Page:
Saturday, November 3, 2012

Fleeting Moments

Expat: a person living in a different country and culture

Mom and dad and brother.

Roma and Buggy.

Port Townsend.

Pizza and cheese and ranch dressing.

Book stores and the Uptown Theater.

Sweaters and hats and scarves.

Ferries and mountains and the Puget Sound.

Friends and phone calls.

Cars and stars and deserted roads.

Songs and radios.

Windstorms and heavy rain and occasional snow storms.

Feeling at home.

These are all things Sean and I gave up, and it was absolutely terrifying.

The days leading up to our departure I was a mess; actually, I was completely incredulous.

Why are we moving to Taiwan?

How did this happen?

Why am I leaving my family and friends and cats?

What if...

What if...

What if...

But then, we were here: Taiwan.

This place with all of its scooters and chaos and markets and Chinese and... friends.

In all these small ways, Taiwan started to feel... a little more like home.

These fleeting, tiny moments pass and build and then all of the sudden those things you left behind weigh on you a little less...

Fleeting moments like...

Rain against the window pane, pit patter on the roof

Towering trees, cloudy skies, and pebble paths
Cars and junk food and friends sharing a laugh

Out of breath climb, climb, climbing trails

His handsome, friendly face... always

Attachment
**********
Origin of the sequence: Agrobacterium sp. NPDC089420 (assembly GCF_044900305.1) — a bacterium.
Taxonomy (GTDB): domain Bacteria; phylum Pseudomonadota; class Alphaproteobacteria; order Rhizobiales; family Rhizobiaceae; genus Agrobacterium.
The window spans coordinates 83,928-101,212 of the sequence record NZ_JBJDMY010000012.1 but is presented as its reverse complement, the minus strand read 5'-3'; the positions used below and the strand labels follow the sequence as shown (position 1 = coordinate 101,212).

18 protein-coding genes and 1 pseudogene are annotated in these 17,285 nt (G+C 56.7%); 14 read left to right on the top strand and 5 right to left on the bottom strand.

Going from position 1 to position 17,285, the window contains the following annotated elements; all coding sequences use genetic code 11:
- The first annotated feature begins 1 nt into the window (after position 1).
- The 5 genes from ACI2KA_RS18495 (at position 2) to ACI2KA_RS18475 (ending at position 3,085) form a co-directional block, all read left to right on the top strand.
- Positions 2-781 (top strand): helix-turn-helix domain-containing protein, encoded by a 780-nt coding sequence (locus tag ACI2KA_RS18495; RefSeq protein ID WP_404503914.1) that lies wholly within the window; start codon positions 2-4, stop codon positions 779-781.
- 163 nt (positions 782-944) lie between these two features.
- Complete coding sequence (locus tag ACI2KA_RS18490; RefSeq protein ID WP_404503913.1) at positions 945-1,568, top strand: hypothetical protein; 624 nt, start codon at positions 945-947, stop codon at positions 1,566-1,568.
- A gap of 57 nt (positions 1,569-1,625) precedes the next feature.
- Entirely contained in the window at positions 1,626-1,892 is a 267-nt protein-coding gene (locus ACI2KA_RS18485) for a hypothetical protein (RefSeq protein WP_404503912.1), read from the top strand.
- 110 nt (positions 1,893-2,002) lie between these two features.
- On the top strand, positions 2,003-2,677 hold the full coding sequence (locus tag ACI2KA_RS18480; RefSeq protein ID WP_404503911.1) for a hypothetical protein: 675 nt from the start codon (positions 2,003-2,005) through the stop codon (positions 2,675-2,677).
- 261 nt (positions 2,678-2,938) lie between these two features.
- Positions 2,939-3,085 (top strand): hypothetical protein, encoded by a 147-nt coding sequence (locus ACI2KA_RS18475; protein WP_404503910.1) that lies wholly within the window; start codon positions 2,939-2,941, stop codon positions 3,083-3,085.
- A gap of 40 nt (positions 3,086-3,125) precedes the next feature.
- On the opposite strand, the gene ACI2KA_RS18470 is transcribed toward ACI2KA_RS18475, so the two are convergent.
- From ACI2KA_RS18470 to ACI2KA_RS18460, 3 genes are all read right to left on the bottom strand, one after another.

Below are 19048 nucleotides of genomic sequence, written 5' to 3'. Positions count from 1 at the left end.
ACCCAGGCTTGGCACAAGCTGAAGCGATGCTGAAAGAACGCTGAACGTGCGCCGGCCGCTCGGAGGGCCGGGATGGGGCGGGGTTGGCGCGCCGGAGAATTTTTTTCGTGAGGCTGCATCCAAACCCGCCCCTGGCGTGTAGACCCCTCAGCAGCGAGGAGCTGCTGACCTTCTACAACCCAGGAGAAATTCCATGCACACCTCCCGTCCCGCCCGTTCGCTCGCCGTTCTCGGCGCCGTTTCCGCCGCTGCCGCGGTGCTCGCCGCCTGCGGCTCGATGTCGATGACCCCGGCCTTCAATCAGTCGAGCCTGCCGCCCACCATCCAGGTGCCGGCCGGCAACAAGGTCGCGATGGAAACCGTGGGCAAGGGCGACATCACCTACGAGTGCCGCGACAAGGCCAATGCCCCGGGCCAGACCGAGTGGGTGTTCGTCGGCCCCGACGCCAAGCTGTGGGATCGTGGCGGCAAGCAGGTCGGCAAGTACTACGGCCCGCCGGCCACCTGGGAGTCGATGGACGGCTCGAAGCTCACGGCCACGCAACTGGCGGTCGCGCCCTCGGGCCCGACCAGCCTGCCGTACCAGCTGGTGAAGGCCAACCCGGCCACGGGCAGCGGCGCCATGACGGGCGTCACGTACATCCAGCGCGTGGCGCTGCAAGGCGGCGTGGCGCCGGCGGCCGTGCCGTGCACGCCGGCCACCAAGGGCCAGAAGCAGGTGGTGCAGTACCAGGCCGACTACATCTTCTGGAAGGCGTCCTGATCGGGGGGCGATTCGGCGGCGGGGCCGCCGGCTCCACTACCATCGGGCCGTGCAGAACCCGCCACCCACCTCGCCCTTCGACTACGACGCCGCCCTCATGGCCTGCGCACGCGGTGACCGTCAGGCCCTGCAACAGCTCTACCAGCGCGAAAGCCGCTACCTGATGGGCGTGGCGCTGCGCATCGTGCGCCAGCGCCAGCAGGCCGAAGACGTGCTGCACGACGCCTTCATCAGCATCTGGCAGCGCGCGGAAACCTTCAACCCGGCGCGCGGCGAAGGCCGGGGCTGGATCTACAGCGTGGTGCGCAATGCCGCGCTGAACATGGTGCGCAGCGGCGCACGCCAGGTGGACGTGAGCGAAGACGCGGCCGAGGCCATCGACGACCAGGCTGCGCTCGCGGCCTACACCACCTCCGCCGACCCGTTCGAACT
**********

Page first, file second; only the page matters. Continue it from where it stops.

Seeing the indescribable 

Befriending a Peter Pan

Living and celebrating together

Meeting genuinely good people who bring you Starbucks

Being way immature, like normal

Finding home in small moments

Having a living, breathing home
Cuddling with a Wawa

I would love to be snuggled up with my two cats in my papasan chair with a good book seeing the wind blow and rain fall and smelling a pizza baking in the oven and having plans to see my family soon but...

... but sometimes you can't have everything.

In these fleeting moments, small ways and passing days, Taiwan is feeling home-like.

It's becoming familiar.

Every once in a while I can pick out snippets of conversations.

I recognize streets and store owners.

Sometimes you just have to let go of the familiar to see what's out there waiting for you.


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